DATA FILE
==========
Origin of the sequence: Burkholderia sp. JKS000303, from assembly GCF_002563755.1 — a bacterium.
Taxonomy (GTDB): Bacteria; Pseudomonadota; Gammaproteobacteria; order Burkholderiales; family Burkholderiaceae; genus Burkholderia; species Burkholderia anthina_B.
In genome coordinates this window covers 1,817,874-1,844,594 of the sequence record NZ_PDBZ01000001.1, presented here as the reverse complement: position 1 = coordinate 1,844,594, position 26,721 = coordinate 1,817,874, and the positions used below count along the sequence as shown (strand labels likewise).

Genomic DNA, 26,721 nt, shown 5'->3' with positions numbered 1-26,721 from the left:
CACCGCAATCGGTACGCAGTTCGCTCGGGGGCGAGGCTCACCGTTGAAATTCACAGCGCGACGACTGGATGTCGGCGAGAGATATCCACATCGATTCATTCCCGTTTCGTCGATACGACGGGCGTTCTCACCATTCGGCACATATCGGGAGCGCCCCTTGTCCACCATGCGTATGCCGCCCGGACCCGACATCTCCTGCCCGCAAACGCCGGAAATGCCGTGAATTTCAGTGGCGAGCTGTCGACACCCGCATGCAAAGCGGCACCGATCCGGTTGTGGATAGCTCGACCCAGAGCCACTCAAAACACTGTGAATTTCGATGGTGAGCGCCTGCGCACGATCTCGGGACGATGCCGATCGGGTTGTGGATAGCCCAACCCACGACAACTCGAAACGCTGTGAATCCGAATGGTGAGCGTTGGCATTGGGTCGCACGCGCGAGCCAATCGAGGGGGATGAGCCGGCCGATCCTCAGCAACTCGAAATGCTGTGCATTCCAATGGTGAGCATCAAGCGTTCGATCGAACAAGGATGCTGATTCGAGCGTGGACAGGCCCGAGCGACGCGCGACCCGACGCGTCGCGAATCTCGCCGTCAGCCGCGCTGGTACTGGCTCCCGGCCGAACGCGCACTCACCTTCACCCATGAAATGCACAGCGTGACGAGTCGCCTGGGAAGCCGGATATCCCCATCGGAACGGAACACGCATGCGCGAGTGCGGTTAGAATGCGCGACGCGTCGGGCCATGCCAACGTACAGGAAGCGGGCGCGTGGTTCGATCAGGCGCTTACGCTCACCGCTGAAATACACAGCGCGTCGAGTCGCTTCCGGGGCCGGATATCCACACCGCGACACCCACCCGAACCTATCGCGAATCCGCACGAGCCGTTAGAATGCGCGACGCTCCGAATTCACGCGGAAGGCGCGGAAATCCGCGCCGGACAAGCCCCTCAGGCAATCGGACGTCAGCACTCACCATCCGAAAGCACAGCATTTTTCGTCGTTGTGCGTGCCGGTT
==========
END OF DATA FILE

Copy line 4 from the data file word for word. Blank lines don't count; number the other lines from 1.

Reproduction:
Genomic DNA, 26,721 nt, shown 5'->3' with positions numbered 1-26,721 from the left: